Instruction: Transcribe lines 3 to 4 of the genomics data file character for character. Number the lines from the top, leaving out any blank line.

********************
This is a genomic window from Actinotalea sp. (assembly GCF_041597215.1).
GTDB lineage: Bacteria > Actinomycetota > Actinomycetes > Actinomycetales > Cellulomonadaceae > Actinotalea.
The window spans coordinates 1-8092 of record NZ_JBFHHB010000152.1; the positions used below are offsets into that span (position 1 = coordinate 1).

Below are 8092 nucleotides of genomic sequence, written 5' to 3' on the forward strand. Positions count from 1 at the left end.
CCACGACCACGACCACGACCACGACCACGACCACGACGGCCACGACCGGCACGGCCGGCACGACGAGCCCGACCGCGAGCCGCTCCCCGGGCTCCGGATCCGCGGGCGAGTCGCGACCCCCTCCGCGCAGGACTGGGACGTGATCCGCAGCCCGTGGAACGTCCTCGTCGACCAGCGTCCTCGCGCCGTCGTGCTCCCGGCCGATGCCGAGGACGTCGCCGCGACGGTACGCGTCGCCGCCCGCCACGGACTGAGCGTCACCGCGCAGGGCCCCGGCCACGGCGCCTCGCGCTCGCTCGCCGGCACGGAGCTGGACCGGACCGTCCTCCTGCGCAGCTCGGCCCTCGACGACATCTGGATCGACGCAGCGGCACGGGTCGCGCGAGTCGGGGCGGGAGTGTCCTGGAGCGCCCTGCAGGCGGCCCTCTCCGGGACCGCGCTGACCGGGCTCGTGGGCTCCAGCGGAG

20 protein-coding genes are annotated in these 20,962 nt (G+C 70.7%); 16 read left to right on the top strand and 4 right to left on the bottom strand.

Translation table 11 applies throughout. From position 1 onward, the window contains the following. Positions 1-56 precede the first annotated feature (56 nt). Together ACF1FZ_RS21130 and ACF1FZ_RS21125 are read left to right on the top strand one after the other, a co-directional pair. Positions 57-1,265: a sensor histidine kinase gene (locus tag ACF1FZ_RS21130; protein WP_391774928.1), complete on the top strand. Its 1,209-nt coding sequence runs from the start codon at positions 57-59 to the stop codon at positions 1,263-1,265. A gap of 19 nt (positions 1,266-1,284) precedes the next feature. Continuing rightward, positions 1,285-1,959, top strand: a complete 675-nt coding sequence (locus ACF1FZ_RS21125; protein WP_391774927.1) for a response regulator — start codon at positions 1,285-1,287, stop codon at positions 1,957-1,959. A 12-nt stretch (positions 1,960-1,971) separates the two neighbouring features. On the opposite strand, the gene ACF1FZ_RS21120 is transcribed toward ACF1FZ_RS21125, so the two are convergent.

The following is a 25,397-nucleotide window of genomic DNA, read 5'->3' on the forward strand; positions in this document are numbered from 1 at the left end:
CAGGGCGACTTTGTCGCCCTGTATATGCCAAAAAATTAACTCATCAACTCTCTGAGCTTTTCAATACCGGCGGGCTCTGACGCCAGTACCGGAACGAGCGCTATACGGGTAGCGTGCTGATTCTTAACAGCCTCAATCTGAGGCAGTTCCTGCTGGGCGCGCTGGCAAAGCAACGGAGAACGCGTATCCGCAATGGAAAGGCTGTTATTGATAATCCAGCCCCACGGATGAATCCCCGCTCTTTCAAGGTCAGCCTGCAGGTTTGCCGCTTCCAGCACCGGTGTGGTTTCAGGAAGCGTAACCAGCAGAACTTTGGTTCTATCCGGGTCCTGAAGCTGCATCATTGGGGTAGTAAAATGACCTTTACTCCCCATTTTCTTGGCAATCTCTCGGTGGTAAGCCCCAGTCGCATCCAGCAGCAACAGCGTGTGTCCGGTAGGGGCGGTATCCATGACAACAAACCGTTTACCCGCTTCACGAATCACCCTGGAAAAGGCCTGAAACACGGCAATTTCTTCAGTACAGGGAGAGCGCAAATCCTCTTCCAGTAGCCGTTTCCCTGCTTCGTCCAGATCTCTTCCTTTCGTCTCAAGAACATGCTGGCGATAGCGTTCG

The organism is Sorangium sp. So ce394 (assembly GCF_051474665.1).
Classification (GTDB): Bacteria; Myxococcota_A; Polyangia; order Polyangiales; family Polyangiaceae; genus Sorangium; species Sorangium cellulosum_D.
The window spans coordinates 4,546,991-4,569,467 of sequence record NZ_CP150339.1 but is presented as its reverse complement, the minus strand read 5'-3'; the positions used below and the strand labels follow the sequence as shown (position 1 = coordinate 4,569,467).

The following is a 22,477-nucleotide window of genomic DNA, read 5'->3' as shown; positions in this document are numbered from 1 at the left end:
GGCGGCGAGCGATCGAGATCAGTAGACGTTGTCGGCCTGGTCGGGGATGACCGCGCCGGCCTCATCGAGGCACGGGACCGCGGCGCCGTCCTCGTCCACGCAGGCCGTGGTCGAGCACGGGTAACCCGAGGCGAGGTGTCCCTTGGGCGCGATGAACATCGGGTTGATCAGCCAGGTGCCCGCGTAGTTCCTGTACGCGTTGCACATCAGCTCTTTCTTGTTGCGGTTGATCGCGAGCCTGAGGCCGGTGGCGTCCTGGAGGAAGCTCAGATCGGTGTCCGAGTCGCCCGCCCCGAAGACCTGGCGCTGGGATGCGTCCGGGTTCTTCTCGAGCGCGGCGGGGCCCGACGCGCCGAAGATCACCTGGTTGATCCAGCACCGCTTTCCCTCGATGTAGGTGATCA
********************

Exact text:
The window spans coordinates 1-8092 of record NZ_JBFHHB010000152.1; the positions used below are offsets into that span (position 1 = coordinate 1).

Below are 8092 nucleotides of genomic sequence, written 5' to 3' on the forward strand. Positions count from 1 at the left end.